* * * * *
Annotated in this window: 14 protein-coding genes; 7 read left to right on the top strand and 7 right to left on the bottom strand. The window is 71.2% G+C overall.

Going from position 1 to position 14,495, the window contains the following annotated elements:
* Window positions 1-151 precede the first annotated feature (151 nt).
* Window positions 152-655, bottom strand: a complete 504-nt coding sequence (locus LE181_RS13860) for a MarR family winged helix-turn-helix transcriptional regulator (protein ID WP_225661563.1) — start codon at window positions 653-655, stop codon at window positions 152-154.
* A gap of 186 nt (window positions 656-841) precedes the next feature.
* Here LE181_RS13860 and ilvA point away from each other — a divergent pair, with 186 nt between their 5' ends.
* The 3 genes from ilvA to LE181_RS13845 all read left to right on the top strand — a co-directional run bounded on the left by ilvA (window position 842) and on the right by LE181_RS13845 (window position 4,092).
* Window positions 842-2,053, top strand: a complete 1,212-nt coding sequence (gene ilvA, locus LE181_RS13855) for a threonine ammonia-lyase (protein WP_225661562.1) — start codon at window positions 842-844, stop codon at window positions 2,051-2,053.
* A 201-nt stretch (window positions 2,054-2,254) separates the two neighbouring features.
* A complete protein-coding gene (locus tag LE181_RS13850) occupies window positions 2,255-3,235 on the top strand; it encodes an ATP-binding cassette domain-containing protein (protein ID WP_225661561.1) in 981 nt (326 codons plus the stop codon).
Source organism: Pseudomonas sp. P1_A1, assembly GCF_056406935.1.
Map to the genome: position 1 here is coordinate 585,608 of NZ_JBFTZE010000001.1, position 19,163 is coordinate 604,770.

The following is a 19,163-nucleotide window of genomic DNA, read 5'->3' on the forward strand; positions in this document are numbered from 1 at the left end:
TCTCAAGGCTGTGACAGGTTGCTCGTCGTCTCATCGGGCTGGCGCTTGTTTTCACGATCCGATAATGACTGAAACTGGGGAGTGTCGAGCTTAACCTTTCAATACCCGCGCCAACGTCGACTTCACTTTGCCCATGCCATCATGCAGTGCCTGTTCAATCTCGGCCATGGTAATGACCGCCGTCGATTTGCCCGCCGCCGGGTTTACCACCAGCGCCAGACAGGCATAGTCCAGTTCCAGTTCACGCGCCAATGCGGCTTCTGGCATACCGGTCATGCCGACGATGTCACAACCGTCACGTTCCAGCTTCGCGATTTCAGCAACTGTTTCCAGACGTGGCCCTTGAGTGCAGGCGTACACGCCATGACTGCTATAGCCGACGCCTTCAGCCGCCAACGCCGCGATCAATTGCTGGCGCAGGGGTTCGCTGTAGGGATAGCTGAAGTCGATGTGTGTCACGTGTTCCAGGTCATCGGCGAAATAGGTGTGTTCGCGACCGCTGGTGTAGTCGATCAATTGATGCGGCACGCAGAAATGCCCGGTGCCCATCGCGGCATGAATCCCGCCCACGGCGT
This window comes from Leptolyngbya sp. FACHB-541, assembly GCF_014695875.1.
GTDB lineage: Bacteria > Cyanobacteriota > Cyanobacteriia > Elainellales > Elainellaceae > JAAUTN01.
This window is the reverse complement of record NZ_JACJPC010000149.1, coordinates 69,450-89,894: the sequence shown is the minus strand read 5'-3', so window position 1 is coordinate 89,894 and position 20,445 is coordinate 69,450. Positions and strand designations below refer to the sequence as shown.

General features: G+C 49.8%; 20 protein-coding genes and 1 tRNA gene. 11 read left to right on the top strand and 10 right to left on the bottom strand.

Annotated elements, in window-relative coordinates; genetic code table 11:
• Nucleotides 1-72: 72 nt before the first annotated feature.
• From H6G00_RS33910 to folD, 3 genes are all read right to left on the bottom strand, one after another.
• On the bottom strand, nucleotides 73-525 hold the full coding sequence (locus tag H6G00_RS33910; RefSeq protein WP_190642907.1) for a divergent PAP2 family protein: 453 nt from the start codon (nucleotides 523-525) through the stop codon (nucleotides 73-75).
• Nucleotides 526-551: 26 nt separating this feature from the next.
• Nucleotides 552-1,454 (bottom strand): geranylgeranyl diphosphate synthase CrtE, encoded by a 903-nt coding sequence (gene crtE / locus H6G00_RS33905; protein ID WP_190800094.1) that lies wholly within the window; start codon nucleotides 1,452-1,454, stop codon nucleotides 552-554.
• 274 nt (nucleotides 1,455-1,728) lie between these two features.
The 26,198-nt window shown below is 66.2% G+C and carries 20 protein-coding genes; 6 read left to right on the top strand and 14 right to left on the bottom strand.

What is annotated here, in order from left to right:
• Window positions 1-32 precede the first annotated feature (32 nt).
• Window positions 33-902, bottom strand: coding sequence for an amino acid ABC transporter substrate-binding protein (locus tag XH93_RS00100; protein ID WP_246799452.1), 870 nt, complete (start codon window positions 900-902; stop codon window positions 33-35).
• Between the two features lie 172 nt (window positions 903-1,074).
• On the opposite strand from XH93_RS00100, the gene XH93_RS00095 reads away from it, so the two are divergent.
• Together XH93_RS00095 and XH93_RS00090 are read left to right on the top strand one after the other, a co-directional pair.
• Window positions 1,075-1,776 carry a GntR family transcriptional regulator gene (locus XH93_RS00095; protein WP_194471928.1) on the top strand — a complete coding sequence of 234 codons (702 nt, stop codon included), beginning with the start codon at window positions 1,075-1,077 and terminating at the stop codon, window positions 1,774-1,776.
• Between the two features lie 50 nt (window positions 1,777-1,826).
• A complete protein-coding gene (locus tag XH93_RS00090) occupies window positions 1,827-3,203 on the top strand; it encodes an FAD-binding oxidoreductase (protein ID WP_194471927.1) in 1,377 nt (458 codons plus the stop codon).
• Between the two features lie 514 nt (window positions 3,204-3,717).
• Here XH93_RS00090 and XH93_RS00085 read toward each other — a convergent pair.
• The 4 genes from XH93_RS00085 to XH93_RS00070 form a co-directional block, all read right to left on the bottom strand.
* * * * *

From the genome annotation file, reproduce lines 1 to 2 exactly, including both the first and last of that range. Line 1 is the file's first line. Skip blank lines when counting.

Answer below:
Annotated in this window: 14 protein-coding genes; 7 read left to right on the top strand and 7 right to left on the bottom strand. The window is 71.2% G+C overall.

Going from position 1 to position 14,495, the window contains the following annotated elements: